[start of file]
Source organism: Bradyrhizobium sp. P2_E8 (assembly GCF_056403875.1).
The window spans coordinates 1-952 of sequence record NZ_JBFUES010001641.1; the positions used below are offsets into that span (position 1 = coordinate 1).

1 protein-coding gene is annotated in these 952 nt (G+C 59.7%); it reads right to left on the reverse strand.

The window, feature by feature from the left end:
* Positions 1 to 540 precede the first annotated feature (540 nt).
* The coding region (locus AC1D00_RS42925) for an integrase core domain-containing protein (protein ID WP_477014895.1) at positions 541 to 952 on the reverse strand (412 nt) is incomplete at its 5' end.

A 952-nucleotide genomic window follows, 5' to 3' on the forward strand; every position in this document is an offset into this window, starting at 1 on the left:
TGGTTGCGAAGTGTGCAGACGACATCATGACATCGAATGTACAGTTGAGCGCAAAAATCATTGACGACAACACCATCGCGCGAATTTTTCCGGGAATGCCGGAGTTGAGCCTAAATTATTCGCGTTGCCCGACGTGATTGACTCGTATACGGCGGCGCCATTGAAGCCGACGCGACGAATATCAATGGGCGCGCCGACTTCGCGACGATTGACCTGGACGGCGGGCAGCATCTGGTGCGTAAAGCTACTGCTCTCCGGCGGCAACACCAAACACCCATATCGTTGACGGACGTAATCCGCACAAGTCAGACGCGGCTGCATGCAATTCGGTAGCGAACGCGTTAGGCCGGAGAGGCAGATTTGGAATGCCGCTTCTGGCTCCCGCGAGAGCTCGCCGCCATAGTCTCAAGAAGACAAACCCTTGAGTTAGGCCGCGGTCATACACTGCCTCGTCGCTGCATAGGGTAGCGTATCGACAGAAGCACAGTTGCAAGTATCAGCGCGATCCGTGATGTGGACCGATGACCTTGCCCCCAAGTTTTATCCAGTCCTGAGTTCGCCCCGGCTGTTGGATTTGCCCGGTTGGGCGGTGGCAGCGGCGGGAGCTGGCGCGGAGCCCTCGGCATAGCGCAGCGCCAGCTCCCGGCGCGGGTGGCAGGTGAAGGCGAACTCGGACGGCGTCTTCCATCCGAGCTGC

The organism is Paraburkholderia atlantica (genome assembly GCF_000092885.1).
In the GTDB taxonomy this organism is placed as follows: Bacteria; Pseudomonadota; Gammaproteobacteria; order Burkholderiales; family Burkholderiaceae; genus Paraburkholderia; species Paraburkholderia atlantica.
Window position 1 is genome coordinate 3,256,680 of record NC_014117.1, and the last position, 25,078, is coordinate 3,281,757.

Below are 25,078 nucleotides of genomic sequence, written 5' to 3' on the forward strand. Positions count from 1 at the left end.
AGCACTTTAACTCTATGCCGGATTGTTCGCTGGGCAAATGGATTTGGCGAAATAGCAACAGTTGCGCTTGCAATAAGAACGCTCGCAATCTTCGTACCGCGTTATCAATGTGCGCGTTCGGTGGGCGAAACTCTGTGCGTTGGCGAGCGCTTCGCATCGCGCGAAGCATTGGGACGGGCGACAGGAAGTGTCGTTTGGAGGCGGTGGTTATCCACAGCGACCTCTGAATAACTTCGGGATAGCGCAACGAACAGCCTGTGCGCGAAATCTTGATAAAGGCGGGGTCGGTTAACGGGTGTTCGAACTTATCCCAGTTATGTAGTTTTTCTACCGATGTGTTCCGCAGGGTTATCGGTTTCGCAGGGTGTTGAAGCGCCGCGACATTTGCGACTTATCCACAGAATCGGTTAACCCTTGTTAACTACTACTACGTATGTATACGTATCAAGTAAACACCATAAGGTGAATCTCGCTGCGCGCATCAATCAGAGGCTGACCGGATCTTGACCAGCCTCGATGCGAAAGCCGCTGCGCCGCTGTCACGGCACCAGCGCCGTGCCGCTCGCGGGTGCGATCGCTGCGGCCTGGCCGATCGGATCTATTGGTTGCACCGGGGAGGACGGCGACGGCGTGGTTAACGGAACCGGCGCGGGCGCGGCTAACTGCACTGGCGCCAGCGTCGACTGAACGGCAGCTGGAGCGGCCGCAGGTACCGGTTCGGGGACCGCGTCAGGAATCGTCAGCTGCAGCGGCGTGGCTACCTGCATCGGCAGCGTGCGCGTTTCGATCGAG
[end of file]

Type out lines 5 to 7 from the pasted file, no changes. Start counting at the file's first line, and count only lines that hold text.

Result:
* Positions 1 to 540 precede the first annotated feature (540 nt).
* The coding region (locus AC1D00_RS42925) for an integrase core domain-containing protein (protein ID WP_477014895.1) at positions 541 to 952 on the reverse strand (412 nt) is incomplete at its 5' end.

A 952-nucleotide genomic window follows, 5' to 3' on the forward strand; every position in this document is an offset into this window, starting at 1 on the left: